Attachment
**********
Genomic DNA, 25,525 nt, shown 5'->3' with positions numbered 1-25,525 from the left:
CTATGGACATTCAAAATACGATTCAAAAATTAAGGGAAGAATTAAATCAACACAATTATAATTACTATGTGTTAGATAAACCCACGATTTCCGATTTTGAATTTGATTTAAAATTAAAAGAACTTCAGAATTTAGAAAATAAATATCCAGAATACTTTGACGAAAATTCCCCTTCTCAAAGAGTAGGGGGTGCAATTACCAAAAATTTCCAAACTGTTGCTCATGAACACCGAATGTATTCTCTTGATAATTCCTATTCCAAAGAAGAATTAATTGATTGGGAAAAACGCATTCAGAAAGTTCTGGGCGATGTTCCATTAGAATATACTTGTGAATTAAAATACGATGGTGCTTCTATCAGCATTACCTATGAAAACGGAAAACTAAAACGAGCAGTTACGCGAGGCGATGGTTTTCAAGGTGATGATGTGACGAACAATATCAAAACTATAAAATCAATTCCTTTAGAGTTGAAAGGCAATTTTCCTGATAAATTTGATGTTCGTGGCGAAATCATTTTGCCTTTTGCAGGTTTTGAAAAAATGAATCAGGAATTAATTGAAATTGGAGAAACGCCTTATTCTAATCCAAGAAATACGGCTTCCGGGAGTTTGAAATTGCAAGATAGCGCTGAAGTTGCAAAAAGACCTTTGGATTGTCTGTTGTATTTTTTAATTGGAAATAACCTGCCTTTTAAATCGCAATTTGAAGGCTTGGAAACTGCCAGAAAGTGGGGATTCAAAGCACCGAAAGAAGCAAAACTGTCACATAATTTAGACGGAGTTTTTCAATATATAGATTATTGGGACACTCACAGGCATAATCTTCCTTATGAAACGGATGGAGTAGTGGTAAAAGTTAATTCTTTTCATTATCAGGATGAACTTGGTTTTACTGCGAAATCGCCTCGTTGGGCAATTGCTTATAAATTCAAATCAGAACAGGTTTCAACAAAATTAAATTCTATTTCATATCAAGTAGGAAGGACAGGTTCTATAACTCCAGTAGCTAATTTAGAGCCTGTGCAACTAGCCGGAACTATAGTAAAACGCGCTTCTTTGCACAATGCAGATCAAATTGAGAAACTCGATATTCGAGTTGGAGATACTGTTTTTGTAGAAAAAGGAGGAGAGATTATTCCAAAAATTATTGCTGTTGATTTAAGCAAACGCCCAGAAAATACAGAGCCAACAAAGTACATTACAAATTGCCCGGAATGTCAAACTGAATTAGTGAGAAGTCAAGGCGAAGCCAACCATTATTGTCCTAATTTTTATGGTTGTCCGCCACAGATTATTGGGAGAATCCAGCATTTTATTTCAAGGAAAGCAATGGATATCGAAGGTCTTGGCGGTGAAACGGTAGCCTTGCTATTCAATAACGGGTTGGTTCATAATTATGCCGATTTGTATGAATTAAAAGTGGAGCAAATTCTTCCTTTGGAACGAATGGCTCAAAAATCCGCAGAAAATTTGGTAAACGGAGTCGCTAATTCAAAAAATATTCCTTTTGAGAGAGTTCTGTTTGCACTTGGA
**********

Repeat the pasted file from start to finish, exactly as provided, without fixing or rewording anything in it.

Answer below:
Genomic DNA, 25,525 nt, shown 5'->3' with positions numbered 1-25,525 from the left:
CTATGGACATTCAAAATACGATTCAAAAATTAAGGGAAGAATTAAATCAACACAATTATAATTACTATGTGTTAGATAAACCCACGATTTCCGATTTTGAATTTGATTTAAAATTAAAAGAACTTCAGAATTTAGAAAATAAATATCCAGAATACTTTGACGAAAATTCCCCTTCTCAAAGAGTAGGGGGTGCAATTACCAAAAATTTCCAAACTGTTGCTCATGAACACCGAATGTATTCTCTTGATAATTCCTATTCCAAAGAAGAATTAATTGATTGGGAAAAACGCATTCAGAAAGTTCTGGGCGATGTTCCATTAGAATATACTTGTGAATTAAAATACGATGGTGCTTCTATCAGCATTACCTATGAAAACGGAAAACTAAAACGAGCAGTTACGCGAGGCGATGGTTTTCAAGGTGATGATGTGACGAACAATATCAAAACTATAAAATCAATTCCTTTAGAGTTGAAAGGCAATTTTCCTGATAAATTTGATGTTCGTGGCGAAATCATTTTGCCTTTTGCAGGTTTTGAAAAAATGAATCAGGAATTAATTGAAATTGGAGAAACGCCTTATTCTAATCCAAGAAATACGGCTTCCGGGAGTTTGAAATTGCAAGATAGCGCTGAAGTTGCAAAAAGACCTTTGGATTGTCTGTTGTATTTTTTAATTGGAAATAACCTGCCTTTTAAATCGCAATTTGAAGGCTTGGAAACTGCCAGAAAGTGGGGATTCAAAGCACCGAAAGAAGCAAAACTGTCACATAATTTAGACGGAGTTTTTCAATATATAGATTATTGGGACACTCACAGGCATAATCTTCCTTATGAAACGGATGGAGTAGTGGTAAAAGTTAATTCTTTTCATTATCAGGATGAACTTGGTTTTACTGCGAAATCGCCTCGTTGGGCAATTGCTTATAAATTCAAATCAGAACAGGTTTCAACAAAATTAAATTCTATTTCATATCAAGTAGGAAGGACAGGTTCTATAACTCCAGTAGCTAATTTAGAGCCTGTGCAACTAGCCGGAACTATAGTAAAACGCGCTTCTTTGCACAATGCAGATCAAATTGAGAAACTCGATATTCGAGTTGGAGATACTGTTTTTGTAGAAAAAGGAGGAGAGATTATTCCAAAAATTATTGCTGTTGATTTAAGCAAACGCCCAGAAAATACAGAGCCAACAAAGTACATTACAAATTGCCCGGAATGTCAAACTGAATTAGTGAGAAGTCAAGGCGAAGCCAACCATTATTGTCCTAATTTTTATGGTTGTCCGCCACAGATTATTGGGAGAATCCAGCATTTTATTTCAAGGAAAGCAATGGATATCGAAGGTCTTGGCGGTGAAACGGTAGCCTTGCTATTCAATAACGGGTTGGTTCATAATTATGCCGATTTGTATGAATTAAAAGTGGAGCAAATTCTTCCTTTGGAACGAATGGCTCAAAAATCCGCAGAAAATTTGGTAAACGGAGTCGCTAATTCAAAAAATATTCCTTTTGAGAGAGTTCTGTTTGCACTTGGA